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9: Review of the basic postulates of quantum mechanics

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    • 9.1: Measurement
      The result of a measurement of the observable A must yield one of the eigenvalues of A^ . Thus, we see why A is required to be a hermitian operator: Hermitian operators have real eigenvalues.
    • 9.2: Physical Observables
    • 9.3: The Fundamental Postulates of Quantum Mechanics
    • 9.4: The Heisenberg Picture
      In all of the above, notice that we have formulated the postulates of quantum mechanics such that the state vector evolves in time, but the operators corresponding to observables are taken to be stationary. This formulation of quantum mechanics is known as the Schrödinger picture. However, there is another, completely equivalent, picture in which the state vector remains stationary and the operators evolve in time. This picture is known as the Heisenberg picture.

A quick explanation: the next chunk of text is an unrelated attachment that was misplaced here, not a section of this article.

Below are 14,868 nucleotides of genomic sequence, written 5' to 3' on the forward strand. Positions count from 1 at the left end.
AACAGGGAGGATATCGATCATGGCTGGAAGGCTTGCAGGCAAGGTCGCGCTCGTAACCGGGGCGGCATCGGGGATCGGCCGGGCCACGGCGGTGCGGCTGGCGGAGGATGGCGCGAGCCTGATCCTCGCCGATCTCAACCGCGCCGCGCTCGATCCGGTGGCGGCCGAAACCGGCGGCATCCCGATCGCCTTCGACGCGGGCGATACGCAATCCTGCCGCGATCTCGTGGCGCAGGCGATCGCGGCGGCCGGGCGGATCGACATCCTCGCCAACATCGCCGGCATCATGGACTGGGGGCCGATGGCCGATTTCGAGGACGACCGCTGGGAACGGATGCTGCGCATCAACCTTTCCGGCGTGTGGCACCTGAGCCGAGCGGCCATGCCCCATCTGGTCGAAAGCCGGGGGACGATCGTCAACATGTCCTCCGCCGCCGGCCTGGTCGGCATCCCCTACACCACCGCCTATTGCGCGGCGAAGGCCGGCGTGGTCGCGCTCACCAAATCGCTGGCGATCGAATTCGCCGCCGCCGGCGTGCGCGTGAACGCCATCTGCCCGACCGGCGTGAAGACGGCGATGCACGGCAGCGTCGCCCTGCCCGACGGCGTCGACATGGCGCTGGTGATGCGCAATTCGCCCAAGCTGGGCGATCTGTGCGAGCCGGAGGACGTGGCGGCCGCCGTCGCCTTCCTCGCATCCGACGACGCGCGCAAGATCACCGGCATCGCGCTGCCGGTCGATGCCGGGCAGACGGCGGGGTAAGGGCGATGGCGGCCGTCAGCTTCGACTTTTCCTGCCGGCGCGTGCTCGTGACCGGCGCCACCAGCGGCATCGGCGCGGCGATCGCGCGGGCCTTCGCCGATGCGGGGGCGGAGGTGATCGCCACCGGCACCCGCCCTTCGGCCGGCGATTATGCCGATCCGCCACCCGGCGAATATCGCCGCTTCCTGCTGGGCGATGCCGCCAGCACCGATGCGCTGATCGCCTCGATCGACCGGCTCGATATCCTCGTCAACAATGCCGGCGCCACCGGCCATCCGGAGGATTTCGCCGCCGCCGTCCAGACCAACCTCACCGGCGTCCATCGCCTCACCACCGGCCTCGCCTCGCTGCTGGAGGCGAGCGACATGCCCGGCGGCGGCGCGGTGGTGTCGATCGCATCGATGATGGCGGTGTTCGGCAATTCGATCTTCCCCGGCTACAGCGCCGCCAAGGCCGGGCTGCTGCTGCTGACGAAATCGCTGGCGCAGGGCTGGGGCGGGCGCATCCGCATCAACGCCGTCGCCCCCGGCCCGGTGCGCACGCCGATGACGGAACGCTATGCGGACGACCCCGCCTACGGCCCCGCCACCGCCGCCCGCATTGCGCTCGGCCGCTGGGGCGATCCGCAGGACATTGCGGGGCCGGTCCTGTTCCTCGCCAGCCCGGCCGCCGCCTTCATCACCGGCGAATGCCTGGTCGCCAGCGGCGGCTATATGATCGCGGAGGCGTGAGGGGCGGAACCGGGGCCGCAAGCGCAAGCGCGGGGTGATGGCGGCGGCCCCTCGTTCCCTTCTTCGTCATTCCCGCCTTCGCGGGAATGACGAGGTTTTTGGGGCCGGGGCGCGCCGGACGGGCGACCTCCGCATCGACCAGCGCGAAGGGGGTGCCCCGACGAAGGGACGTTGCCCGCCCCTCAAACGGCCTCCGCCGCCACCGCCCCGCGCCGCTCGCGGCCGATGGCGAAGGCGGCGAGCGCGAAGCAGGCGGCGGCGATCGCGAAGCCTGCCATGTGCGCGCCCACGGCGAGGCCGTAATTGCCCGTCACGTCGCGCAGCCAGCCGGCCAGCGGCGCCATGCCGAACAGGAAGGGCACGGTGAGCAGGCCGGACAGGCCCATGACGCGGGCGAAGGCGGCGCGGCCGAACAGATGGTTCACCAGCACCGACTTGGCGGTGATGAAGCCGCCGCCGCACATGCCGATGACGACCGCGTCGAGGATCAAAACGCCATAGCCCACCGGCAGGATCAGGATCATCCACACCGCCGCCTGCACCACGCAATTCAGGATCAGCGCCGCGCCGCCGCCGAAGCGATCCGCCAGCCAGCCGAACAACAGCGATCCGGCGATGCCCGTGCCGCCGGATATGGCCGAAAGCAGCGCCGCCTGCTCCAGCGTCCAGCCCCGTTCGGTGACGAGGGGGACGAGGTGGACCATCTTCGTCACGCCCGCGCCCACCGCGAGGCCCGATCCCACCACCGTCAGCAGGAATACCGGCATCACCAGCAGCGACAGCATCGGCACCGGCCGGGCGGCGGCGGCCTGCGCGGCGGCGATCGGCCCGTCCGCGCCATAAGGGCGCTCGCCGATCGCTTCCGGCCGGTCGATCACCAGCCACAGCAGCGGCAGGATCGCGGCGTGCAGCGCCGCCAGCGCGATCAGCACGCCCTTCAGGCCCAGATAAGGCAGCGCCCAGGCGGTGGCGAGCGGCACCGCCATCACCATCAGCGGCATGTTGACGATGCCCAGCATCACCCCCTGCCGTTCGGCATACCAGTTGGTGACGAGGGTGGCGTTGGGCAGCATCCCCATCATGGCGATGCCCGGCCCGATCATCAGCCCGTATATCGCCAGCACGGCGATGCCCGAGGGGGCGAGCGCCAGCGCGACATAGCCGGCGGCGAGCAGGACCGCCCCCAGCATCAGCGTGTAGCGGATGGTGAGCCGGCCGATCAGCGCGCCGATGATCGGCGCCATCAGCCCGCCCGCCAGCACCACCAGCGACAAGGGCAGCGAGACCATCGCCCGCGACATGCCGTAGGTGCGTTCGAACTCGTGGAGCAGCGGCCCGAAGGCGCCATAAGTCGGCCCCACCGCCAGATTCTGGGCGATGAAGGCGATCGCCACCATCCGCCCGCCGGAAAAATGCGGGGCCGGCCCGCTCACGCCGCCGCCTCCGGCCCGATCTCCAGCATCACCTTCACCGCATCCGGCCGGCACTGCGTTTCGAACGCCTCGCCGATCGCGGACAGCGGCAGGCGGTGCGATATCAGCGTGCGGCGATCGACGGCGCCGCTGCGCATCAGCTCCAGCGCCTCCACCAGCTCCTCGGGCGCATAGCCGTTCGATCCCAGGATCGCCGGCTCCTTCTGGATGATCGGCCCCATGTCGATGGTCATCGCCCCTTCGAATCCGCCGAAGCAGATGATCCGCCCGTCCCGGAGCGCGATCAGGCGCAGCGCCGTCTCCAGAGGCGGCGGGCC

• 9.5: The Heisenberg Uncertainty Principle
      Because the operators x and p are not compatible, [X,P]≠0, there is no measurement that can precisely determine both x and p simultaneously. Hence, there must be an uncertainty relation between them that specifies how uncertain we are about one quantity given a definite precision in the measurement of the other. Presumably, if one can be determined with infinite precision, then there will be an infinite uncertainty in the other.
    • 9.6: The Physical State of a Quantum System
      The physical state of a quantum system is represented by a vector denoted |Ψ(t)⟩ which is a column vector, whose components are probability amplitudes for different states in which the system might be found if a measurement were made on it.
    • 9.7: Time Evolution of the State Vector
      The time evolution of the state vector is prescribed by the Schrödinger equation.

    This page titled 9: Review of the basic postulates of quantum mechanics is shared under a CC BY-NC-SA 4.0 license and was authored, remixed, and/or curated by Mark Tuckerman.

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